I knew that some of the students wanted to go out but were nervous about exploring on their own, so I agreed to go with them. The guide book mentioned a collection of cheap bars in the courtyard behind Nowy Świat street, so I took four students and went there around 11 pm. I told them that 1) I don't drink a lot; and 2) I would be returning to the hotel no later than 1 am.
The area is called "The Secret Garden" and it was very easy to find. We walked through a wide arched pathway from the main street and found it very full of Poles in various stages of inebriation. The drinks were not particularly cheap but (for those ordering mix drinks) they didn't stint on the alcohol. We went to two different places and before you know it, it was 1 am. I told them I was ready to go back. "But you haven't finished your beer!" they cried. That's ok, I told them, I had enough. One student decided to stay on his own and I took the other three back.
I had originally planned to go to Kazimierz Dolny for my day off, but the thought of spending 2.5 hours on a bus each way, and with possible showers in the afternoon dampened my desire. Instead, I took one student to the central post office (open on Sunday!) so she could mail home clothes and I could mail home books.
We met up with the rest of the students back at the hotel (some had gone shopping). We split up into two groups: one went to Praga to visit the Warsaw zoo (prominently featured in The Zookeeper's Wife), while I took the other four students to go looking for amber. At first, this didn't go well. The street, Świętokryzska. was being torn up for the new metro and we couldn't find anything. Finally, we just went for peirogies on Nowy Świat while I consulted the map.
I soon realized that I was on the wrong street; I had gone to Świętokryzska when I should have gone to Świętojanska (which was very easy to find near the Rynek in the Stare Miasto). It's more confusing when the letters on the map are so small.
The amber stores were filled with a variety of beautiful pieces and most everyone bought something.
We then wandered from store to store, looking at tchotchkes and other stuff. One store had a rather disturbing collection of folk-art style pictures of rabbis counting money.
We headed by to Nowy Świat, and strolled down the street. There's always some interesting street art in Warsaw.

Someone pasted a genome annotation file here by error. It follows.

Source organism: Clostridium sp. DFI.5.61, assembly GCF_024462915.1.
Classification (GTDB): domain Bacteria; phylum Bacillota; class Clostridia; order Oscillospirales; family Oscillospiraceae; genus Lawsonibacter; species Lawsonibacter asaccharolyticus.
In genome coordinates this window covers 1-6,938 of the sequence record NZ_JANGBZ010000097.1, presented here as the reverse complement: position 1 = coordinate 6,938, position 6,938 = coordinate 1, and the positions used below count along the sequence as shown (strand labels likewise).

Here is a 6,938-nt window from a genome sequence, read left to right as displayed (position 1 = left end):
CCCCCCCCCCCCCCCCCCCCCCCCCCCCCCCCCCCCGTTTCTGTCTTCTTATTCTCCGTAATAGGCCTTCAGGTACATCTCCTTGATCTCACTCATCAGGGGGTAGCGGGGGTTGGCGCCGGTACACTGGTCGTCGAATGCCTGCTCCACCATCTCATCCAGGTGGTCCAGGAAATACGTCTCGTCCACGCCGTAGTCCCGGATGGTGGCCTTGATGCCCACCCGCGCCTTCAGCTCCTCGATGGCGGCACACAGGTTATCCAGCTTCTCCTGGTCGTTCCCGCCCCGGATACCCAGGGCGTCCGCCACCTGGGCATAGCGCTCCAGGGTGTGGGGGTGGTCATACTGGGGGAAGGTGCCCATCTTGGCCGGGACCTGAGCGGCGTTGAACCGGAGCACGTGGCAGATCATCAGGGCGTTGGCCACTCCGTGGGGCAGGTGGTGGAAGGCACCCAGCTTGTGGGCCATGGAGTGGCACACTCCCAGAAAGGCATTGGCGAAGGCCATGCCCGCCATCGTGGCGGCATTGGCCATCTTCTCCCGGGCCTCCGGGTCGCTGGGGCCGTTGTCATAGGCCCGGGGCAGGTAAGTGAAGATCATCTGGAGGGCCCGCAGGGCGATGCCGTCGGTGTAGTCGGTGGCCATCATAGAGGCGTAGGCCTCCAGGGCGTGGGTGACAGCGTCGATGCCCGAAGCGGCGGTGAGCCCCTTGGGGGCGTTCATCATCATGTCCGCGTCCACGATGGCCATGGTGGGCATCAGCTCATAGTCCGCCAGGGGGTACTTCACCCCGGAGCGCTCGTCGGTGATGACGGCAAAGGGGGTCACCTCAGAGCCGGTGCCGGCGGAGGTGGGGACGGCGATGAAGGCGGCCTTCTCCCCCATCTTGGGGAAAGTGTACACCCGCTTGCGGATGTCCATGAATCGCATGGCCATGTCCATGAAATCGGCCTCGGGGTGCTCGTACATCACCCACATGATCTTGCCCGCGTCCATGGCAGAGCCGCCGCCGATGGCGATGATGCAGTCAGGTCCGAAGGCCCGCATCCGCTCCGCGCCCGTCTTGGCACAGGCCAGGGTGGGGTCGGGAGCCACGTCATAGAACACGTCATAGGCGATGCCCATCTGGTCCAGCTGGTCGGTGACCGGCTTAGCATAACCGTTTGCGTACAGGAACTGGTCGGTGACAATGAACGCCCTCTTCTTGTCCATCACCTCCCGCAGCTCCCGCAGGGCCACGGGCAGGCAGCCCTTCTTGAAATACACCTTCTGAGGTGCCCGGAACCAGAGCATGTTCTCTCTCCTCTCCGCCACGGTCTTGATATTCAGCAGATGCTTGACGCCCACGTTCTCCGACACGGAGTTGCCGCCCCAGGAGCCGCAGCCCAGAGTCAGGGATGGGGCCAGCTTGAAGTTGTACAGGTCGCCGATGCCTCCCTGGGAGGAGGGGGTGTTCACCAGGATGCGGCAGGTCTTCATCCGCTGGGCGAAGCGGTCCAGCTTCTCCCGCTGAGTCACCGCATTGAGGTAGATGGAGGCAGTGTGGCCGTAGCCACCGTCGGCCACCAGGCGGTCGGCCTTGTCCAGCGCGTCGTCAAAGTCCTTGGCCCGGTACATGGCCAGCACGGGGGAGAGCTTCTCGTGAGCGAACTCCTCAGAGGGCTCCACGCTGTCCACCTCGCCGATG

We also saw two South Africans eating zapiekanki, the horrible "pizza" Poles eat. That's barbeque sauce squirted on top in lieux of tomato sauce.
Blickle Cafe, a wonderful sweet shop from the nineteenth century (though reconstructed with the rest of Warsaw after 1945. I went for the custard-cream cake, which was yummy.
[I need to check out of the hotel to head to Krakow; I'll update this later, add photos and hopefully add material on yesterday's trip as well]
I suggested to the students that if they wanted, we could go out to dinner at 7 pm. Back at the hotel I caught up on detailing my expenses and I emailed the first group to let them know if they wanted to join us.
Most of the students wanted something either light or green, so we headed off to a salad bar. Unfortunately, its times had changed since my guide book was published and they closed at 6pm on Sundays. We ended up going to a place a few doors down.
I got the crepes with cheese and onions, which were quite good.
One student loved her chocolate ice cream sundae with cherries and cherry syrup, so I ordered one too.
On the way back, we stopped off at The Secret Garden, but it loses some of its cache in the light of day.
After that we headed back to the hotel to get a good night’s rest before we went back to class (and Łódż) the next day. We passed a mural on Jerozolimskie that looks like it's from the communist period.
I left the students to go buy our tickets to Łódż and Kraków. This is the hell that always awaits me at Warszawa Centralna.